Non vedo l’ora amici, non vedo l’ora. And I can’t wait. Getting closer to home every minute. Stay tuned.

See you in Ape, (I’ll be the one waving like mad and grinning my face off)

Stew Vreeland

Casamaggiore indeed

What a good day this was. After coffee at Aldo’s I went around with Giancarlo and a nice Dutch couple and saw many fine properties. The one he had been sending me pictures of in Tavernella, I was a bit cool about. Giancarlo takes good pictures but from the pictures he’d sent me, I just didn’t see the attraction. But wait. In person I got it in a heartbeat. The pictures here? That’s just a couple random shots. Of the barn. The villa rocks and could be a B&B easily. The options here are just infinite. Almost in town but up on a hillside over the town really. Lots of room. Makes me want to get out the pads of paper and start sketching who gets what rooms and where the pool should go. Big fun.

Speaking of Big! In the afternoon we went to see a new listing in the aptly named hamlet of Casamaggiore. Some fine, fine big houses in this tiny village, a five-minute walk from Gioiella. This one looks classically well-aged, shall we say, from the exterior. But inside it’s totally livable. By any number of people. Over five thousand square feet with a fenced garden and nice neighbors. The picture here is a tiny piece of the front and then a shot of a room off the sunny, well-kept garden. Quite swell. One of the members of the family showed us around. And around. This house is like a town, we just kept opening more doors and finding more baths, kitchens, fireplaces, there is at least one grotto for curing meat. We didn’t go in. There is a rooftop terrace. Above the third floor. Stairways are wide and noble and arched at their tops. Sometimes the arched ceilings intersect in crosses. Details abound. Old light fixtures, some walls decorated with painted panels. It is quite a find. We were all fascinated with it. Very engaging house. A lot of personality.

After all that fun I came home and locked myself out of my house. Linda? Do you have one of my keys here at your store? Oh, that’s right. We did give it to your husband. Bruno, do you have a spare key to my house? His hands were full so he told me where to find it in his car. And then as long as we were that far along, he decided to drop whatever he was doing with buckets of cement and to go up my chimney and see what it would take for us to hook up our woodstove tomorrow.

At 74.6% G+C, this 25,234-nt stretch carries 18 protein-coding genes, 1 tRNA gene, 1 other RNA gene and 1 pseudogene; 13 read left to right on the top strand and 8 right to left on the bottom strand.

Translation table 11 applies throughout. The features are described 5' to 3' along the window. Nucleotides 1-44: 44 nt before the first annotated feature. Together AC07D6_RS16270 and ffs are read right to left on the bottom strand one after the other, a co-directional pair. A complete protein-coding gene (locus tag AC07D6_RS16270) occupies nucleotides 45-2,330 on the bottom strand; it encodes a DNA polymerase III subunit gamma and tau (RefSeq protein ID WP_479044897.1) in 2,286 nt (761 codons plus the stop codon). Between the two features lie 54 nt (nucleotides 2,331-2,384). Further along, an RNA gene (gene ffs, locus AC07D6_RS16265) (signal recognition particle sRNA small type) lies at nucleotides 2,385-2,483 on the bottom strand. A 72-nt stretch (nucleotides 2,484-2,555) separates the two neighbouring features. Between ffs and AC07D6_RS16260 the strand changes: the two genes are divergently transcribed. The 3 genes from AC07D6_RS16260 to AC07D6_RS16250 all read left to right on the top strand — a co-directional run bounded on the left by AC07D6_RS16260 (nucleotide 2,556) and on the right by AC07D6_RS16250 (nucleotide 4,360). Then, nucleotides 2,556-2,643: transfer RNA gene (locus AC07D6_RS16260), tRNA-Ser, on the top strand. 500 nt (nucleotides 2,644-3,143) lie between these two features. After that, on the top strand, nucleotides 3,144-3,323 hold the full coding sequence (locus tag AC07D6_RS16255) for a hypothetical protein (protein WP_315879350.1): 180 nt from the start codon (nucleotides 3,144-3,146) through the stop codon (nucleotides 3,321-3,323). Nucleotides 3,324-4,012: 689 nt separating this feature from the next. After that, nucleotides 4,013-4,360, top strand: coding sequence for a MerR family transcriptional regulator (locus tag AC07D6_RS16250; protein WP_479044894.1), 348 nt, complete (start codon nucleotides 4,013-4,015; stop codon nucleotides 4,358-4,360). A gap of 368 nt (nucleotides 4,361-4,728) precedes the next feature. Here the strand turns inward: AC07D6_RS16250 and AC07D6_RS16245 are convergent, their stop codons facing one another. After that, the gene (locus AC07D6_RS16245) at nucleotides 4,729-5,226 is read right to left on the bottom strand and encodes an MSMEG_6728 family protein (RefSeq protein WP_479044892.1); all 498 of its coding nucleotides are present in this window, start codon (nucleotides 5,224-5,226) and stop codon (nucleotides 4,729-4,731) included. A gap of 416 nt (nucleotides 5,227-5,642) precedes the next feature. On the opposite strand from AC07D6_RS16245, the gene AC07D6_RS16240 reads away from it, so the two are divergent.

The main event tomorrow is that we may be taking a trip to Cortona. Stay tuned. One property there sounds especially good.

I’m leaving Monday, Jan 31st for Umbria!

While I am in Umbria, I plan to work around the house, test out our new Italian woodstove, drink buckets of Aldo’s cafe, visit friends, and, of course, see lots of new real estate.

I am counting the days. Can’t wait. As they say in Italy “non vedo l’ora.” My intent is to do a daily blog of the trip. We’ll see how this experiment works out. Have digi camera will travel. Flying into Firenze and working my way down to Umbria. Coming around the last corner when our house first reveals itself never ceases to thrill. Surprises us with a big dose of “welcome home” every time. The photo here is what I’m leaving behind in snowy Maine.

While I am in Umbria, I plan to work around the house, test out our new Italian woodstove, drink buckets of Aldo’s cafe, visit friends, and, of course, see lots of new real estate.

Giancarlo has just sent me his list of new properties that I hope to see in person right away. See if there is anything in this list that grabs your attention. More news on all of them as it becomes available. Note that these are in the works and prices not firm yet. This is very much a sneak preview!

• 9th Century Villa 6 km from Castiglione del Lago. Approx 500 sq.m, approx 400.000 euro. Habitable,small garden
• Terraced old property near Pescia
• Restored farmhouse near Gioiella 125 sq.m,- furnished- approx 200.000 euro. I’ll see again with the owner on Friday
• End house of a row of houses, very old property near Sanfatucchio. Habitable, approx 100 sq.m, garden with shed 120.000 euro estimated price.

He’s also very keen on a new property south of Panicale and near Tavernella. It is on our site under the top bar at the far right in the heading “This Just In!” That is my section of good intentions where properties sit for a second while I get their photos organized for the regular web pages.

If there is anything I do for you while I am there on the ground in Italy in February, let me know.

OK, See you in Italy!